Mechanisms of Myocardial Infarction in Women Without Angiographically Obstructive Coronary Artery Disease
Background—There is no angiographically demonstrable obstructive coronary artery disease (CAD) in a significant minority of patients with myocardial infarction, particularly women. We sought to determine the mechanism(s) of myocardial infarction in this setting using multiple imaging techniques.
Methods and Results—Women with myocardial infarction were enrolled prospectively, before angiography, if possible. Women with ≥50% angiographic stenosis or use of vasospastic agents were excluded. Intravascular ultrasound was performed during angiography; cardiac magnetic resonance imaging was performed within 1 week. Fifty women (age, 57±13 years) had median peak troponin of 1.60 ng/mL; 11 had ST-segment elevation. Median diameter stenosis of the worst lesion was 20% by angiography; 15 patients (30%) had normal angiograms. Plaque disruption was observed in 16 of 42 patients (38%) undergoing intravascular ultrasound. There were abnormal myocardial cardiac magnetic resonance imaging findings in 26 of 44 patients (59%) undergoing cardiac magnetic resonance imaging, late gadolinium enhancement (LGE) in 17 patients, and T2 signal hyperintensity indicating edema in 9 additional patients. The most common LGE pattern was ischemic (transmural/subendocardial). Nonischemic LGE patterns (midmyocardial/subepicardial) were also observed. Although LGE was infrequent with plaque disruption, T2 signal hyperintensity was common with plaque disruption.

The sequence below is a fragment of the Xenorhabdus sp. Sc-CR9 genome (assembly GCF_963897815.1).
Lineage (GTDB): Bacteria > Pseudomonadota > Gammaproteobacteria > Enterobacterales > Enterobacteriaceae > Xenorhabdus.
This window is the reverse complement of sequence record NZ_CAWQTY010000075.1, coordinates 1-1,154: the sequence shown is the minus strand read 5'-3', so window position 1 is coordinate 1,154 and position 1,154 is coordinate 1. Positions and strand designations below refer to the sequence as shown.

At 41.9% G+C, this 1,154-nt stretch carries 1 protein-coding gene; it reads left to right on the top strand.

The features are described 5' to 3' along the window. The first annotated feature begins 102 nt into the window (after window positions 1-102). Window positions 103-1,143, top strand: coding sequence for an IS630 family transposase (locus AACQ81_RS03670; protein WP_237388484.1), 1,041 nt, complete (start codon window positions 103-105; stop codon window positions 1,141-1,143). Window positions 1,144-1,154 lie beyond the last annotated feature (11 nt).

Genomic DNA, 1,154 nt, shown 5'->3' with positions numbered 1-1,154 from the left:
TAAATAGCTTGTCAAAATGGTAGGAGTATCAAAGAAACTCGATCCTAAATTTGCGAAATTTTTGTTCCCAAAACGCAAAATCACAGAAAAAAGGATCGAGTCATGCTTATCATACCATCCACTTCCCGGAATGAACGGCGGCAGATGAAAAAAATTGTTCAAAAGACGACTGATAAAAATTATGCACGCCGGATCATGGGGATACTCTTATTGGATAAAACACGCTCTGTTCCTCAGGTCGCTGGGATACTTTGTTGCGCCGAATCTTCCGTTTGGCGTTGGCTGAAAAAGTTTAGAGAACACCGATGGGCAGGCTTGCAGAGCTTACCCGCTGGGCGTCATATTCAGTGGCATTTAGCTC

Conclusions—Plaque rupture and ulceration are common in women with myocardial infarction without angiographically demonstrable obstructive coronary artery disease. In addition, LGE is common in this cohort of women, with an ischemic pattern of injury most evident. Vasospasm and embolism are possible mechanisms of ischemic LGE without plaque disruption. Intravascular ultrasound and cardiac magnetic resonance imaging provide complementary mechanistic insights into female myocardial infarction patients without obstructive coronary artery disease and may be useful in identifying potential causes and therapies.
- Received February 5, 2011.
- Accepted July 13, 2011.
- © 2011 American Heart Association, Inc.